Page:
"We have succeeded in the first and most important step of this process, which is to show we can make these very early human stem cells in a dish," said Azim Surani, professor of physiology and reproduction at Cambridge, who heads the project.

    "We have also discovered that one of the things that happens in these germ cells is that epigenetic mutations, the cell mistakes that occur with age, are wiped out," said Surani, who was involved in research that led to the birth of Louise Brown, the world's first test-tube baby, in 1978.

    Jacob Hanna, the specialist leading the project's Israeli arm, said it may be possible to use the technique to create a baby in just two years.

    "It has already caused interest from gay groups because of the possibility of making egg and sperm cells from parents of the same sex," he said. The details of the technique were published in the journal Cell.


  7. #1777
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    Re: Health Bulletin

    Vitamin D deficiency causes diabetes, not obesity

    A new study has examined that people who have low levels of vitamin D are more likely to have diabetes, regardless of how much they weigh.

    The study conducted by the Endocrine Society found that people who have low levels of vitamin D are more likely to be obese and they also are more likely to have Type 2 diabetes, prediabetes and metabolic syndrome than people with normal vitamin D levels.

    Vitamin D helps the body absorb calcium and maintain bone and muscle health. The skin naturally produces this vitamin after exposure to sunlight. People also absorb smaller amounts of the vitamin through foods, such as milk fortified with vitamin D. More than 1 billion people worldwide are estimated to have deficient levels of vitamin D due to limited sunshine exposure.


  8. #1778
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    Re: Health Bulletin

    'Early peanut intake could prevent allergy'

    Turning what was once conventional wisdom on its head, a new study suggests that many, if not most peanut allergies, can be prevented by feeding young children food containing peanuts beginning in infancy, rather than avoiding such foods.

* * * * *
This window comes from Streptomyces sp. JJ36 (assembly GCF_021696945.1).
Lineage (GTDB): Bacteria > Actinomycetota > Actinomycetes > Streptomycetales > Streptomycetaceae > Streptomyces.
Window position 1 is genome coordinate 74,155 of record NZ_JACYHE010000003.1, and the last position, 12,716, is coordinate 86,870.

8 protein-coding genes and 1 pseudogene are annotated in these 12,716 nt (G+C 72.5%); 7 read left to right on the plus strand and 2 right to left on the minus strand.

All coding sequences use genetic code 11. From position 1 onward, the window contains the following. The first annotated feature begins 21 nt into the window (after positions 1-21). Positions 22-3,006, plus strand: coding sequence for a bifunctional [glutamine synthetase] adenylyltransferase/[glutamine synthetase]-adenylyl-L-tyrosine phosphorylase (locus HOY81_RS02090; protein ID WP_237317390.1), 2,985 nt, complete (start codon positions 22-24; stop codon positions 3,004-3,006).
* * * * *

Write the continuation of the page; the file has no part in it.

About 2% of American children are allergic to peanuts, a figure that has more than quadrupled since 1997 for reasons that are not entirely clear. There have also been big increases in other Western countries. For some people, even traces of peanuts can be life-threatening.

    An editorial published on Monday in The New England Journal of Medicine, along with the study, called the results "so compelling" and the rise of peanut allergies "so alarming" that guidelines for how to feed infants at risk of peanut allergies should be revised soon.

    The study "clearly indicates that the early introduction of peanut dramatically decreases the risk of development of peanut allergy," said the editorial, by Dr. Rebecca S Gruchalla of the University of Texas Southwestern Medical Center and Dr. Hugh A Sampson of the Icahn School of Medicine at Mount Sinai in New York City. It also "makes it clear that we can do something now to reverse the increasing prevalence of peanut allergy."

    In the study, conducted in London, infants 4 to 11 months old who were deemed at high risk of developing a peanut allergy were randomly assigned either to be regularly fed food that contained peanuts or to be denied such food. These feeding patterns continued until the children were 5 years old. Those who consumed the foods that had peanuts in them were far less likely to be allergic to peanuts when they turned 5.

    Dr. Gideon Lack, a professor of pediatric allergy at King's College London and the study leader, said the practice of withholding peanuts from babies "could have been in part responsible for the rise in peanut allergies". Whether infants should be fed peanuts and other foods associated with allergies is one of the most common questions parents ask about introducing solid foods to their children, said Dr. Ruchi Gupta, associate professor of pediatrics at Northwestern University, who was not involved in the study. "And until now most of what we can say is there's not very conclusive data."

    The American Academy of Pediatrics, in guidelines released in 2000, recommended that peanuts be withheld from children at risk of developing allergies until they were 3 years old.

    In 2008, the academy revised its stance, saying there was no conclusive evidence that avoidance of certain foods beyond 4 to 6 months of age helped stave off allergies, but stopped short of recommending that parents give their young children such foods.